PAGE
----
Mr. Speaker, he who controls access controls content. By deregulating ownership of telecommunications, the federal government is giving away control over cultural content to foreigners. This is a real threat to the cultural development of the Quebec nation.

Will the government recognize that deregulation of telecommunications goes beyond the immediate economic interests of big business and that protection for our broadcasters and our cultural industry is essential?

Telecommunications
Oral Questions

2:50 p.m.

Edmonton—Mill Woods—Beaumont
Alberta

Conservative

Mike Lake Parliamentary Secretary to the Minister of Industry

Mr. Speaker, again, this issue is about competition. It is about creating economic growth, innovation, better options for Canadian consumers.

With regard to competition, a report of the World Economic Forum in the fall said that Canada would lead the way in the industrialized world in competition, being one of only two industrialized countries to come out of this global recession in a more competitive position than it went in.

Scientific Research
Oral Questions

March 11th, 2010 / 2:55 p.m.

Liberal

Marc Garneau Westmount—Ville-Marie, QC

Mr. Speaker, the Minister of the Environment has confirmed that funding for the Canadian Foundation for Climate and Atmospheric Sciences will not be renewed.

Two weeks ago, I met with researchers at the Université du Québec à Montréal who depend on this funding. They are concerned and dismayed. We all know how important climate change research is.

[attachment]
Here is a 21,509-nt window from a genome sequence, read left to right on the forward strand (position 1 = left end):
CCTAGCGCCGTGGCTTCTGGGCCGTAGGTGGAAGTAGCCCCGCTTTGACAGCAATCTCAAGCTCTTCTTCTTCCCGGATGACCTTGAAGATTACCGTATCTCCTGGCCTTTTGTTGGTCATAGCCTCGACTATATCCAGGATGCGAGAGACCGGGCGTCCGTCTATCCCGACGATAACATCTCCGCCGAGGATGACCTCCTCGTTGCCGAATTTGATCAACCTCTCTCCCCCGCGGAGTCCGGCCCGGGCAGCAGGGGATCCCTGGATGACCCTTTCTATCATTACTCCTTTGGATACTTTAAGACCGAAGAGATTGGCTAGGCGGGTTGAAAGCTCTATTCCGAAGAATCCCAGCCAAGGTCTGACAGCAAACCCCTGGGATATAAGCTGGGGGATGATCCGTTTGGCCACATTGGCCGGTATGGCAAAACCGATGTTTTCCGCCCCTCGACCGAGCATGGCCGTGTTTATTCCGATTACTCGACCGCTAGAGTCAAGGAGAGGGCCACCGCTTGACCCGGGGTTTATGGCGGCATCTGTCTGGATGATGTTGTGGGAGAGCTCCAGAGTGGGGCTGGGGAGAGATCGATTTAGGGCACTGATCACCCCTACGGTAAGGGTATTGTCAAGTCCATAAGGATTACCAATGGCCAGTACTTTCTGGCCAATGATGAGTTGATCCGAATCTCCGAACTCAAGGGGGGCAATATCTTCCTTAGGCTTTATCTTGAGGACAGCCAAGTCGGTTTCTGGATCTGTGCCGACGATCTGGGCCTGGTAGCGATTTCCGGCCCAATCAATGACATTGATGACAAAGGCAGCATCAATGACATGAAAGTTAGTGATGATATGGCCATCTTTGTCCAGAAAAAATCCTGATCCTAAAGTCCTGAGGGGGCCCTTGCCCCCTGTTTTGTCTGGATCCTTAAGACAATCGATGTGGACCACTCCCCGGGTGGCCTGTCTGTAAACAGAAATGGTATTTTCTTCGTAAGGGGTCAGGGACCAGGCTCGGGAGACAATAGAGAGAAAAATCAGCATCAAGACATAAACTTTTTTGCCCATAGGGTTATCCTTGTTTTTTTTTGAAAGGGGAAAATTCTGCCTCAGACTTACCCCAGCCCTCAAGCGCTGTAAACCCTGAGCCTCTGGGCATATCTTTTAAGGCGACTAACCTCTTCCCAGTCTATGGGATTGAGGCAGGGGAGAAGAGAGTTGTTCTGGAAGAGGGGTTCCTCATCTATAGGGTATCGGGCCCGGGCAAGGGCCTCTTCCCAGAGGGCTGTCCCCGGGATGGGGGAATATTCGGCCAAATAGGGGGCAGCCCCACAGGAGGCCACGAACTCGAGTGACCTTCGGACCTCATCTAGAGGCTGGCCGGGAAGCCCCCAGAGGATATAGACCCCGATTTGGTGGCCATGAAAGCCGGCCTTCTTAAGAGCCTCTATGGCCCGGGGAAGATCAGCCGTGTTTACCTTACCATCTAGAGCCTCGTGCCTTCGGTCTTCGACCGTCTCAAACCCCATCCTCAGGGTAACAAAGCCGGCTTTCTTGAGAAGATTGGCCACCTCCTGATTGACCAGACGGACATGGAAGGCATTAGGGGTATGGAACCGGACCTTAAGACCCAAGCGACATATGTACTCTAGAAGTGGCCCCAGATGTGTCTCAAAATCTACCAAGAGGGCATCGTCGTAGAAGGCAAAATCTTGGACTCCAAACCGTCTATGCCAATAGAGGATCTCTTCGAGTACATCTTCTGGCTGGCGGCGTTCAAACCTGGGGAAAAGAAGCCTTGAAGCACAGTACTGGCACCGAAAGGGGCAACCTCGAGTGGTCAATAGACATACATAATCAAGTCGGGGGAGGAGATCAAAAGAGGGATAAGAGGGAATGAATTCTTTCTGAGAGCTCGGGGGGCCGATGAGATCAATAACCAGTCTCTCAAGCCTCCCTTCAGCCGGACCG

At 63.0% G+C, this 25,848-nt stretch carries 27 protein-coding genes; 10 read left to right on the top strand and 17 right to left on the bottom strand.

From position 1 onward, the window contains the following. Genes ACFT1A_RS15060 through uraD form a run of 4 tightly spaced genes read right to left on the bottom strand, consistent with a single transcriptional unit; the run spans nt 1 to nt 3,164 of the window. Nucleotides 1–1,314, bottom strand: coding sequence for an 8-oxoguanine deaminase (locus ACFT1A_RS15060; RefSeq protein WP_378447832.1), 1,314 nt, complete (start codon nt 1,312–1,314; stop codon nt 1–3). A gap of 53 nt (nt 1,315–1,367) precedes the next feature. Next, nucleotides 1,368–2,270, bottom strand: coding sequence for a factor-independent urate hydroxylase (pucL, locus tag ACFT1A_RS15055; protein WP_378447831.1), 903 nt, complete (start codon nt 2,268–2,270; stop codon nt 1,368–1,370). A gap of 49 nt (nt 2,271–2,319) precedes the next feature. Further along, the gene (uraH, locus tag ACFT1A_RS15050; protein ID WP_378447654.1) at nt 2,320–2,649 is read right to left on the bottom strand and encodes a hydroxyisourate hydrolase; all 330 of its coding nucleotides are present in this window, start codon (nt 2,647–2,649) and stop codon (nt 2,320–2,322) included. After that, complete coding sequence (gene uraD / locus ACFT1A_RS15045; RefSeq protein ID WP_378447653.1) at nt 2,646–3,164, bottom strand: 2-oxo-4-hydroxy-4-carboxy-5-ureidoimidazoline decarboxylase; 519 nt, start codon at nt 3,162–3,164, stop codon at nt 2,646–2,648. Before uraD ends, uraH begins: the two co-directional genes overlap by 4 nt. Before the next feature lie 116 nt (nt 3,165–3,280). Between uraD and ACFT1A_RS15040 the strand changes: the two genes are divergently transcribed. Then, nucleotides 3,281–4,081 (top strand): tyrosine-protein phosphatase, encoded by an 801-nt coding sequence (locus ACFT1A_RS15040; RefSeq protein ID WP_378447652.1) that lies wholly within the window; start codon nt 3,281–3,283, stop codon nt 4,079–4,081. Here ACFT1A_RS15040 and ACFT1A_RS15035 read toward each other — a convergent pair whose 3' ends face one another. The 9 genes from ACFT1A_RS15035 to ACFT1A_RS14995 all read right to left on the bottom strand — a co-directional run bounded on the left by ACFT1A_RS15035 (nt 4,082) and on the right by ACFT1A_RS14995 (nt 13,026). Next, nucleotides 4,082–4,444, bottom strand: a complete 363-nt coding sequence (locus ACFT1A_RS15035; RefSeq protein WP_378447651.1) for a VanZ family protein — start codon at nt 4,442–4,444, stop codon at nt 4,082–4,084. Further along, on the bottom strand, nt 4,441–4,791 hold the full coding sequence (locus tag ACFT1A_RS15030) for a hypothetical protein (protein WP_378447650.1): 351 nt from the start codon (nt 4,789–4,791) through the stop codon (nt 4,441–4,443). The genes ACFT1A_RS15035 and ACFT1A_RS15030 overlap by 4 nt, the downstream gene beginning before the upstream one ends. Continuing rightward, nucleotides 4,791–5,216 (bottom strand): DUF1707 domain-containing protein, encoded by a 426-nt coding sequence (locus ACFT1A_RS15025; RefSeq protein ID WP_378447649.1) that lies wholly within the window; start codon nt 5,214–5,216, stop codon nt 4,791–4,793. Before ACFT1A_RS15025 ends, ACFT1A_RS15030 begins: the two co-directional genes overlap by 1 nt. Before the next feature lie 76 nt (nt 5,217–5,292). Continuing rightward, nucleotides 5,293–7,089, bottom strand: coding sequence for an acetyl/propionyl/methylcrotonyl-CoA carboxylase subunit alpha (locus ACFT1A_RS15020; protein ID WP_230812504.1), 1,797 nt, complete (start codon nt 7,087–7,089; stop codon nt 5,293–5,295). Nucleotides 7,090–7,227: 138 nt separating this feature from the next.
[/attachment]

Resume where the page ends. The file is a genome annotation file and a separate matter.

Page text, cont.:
What does the government say to these researchers and other researchers across the country who are going to have to abandon years of research in a field that is so important for Canada?

Scientific Research
Oral Questions

2:55 p.m.

Calgary Centre-North
Alberta

Conservative

Jim Prentice Minister of the Environment

Mr. Speaker, the Government of Canada does and has supported climate change research. In fact, our country has invested in excess of $110 million on climate change research since 2000.

Certainly we have not closed the foundation of which the hon. member speaks. We think, however, it is appropriate for that foundation to report to the government on the progress that has been made with the dollars that have been invested and also what we have learned from the research that has been done. That is what we are directing our efforts to this year.

Scientific Research
Oral Questions

2:55 p.m.

Liberal

Marc Garneau Westmount—Ville-Marie, QC